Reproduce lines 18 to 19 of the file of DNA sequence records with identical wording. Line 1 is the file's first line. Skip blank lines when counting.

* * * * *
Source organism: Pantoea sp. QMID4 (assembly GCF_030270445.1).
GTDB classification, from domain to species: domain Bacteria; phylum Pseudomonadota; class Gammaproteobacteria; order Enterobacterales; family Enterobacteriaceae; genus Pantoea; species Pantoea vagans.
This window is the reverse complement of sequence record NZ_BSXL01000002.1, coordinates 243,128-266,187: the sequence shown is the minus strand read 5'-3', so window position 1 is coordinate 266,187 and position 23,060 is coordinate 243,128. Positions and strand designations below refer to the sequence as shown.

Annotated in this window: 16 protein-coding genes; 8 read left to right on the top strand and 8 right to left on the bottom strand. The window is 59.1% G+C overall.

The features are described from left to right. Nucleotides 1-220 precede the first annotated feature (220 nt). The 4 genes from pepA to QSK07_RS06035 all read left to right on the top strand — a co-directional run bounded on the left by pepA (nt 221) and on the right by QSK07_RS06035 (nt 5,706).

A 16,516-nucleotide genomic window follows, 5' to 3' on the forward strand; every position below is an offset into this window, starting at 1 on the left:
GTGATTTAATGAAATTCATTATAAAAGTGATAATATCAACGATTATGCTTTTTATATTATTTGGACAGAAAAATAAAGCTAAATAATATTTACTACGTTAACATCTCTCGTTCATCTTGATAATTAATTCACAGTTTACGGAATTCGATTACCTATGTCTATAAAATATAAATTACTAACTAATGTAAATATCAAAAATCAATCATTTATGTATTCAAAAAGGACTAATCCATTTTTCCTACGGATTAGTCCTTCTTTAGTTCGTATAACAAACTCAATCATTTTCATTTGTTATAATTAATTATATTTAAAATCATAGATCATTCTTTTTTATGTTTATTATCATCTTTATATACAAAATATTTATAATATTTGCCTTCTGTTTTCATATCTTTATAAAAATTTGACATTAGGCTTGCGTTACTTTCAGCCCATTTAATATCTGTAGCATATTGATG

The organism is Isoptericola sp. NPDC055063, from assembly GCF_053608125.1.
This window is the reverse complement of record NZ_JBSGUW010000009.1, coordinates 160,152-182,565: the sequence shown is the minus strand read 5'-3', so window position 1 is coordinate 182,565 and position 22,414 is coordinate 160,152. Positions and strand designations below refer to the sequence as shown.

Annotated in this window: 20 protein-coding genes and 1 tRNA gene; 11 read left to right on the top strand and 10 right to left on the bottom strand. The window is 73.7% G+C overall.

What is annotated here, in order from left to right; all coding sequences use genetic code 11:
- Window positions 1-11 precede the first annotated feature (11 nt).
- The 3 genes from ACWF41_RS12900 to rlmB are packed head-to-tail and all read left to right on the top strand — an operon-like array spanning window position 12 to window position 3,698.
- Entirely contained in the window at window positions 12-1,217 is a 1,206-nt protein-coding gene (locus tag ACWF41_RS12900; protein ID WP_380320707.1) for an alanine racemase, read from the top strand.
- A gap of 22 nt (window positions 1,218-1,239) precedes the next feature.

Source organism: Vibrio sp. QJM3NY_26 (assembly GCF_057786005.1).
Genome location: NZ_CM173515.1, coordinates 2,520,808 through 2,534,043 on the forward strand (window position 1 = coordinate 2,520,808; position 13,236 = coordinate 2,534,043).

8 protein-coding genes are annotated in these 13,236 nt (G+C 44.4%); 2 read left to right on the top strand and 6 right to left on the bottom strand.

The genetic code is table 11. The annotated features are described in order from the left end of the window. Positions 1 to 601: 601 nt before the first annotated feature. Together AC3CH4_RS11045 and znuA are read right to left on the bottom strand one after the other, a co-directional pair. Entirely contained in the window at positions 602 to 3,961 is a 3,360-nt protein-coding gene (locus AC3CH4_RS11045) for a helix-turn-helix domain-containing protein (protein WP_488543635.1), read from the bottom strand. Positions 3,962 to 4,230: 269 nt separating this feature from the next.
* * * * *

8 protein-coding genes are annotated in these 13,236 nt (G+C 44.4%); 2 read left to right on the top strand and 6 right to left on the bottom strand.

The genetic code is table 11. The annotated features are described in order from the left end of the window. Positions 1 to 601: 601 nt before the first annotated feature. Together AC3CH4_RS11045 and znuA are read right to left on the bottom strand one after the other, a co-directional pair. Entirely contained in the window at positions 602 to 3,961 is a 3,360-nt protein-coding gene (locus AC3CH4_RS11045) for a helix-turn-helix domain-containing protein (protein WP_488543635.1), read from the bottom strand. Positions 3,962 to 4,230: 269 nt separating this feature from the next.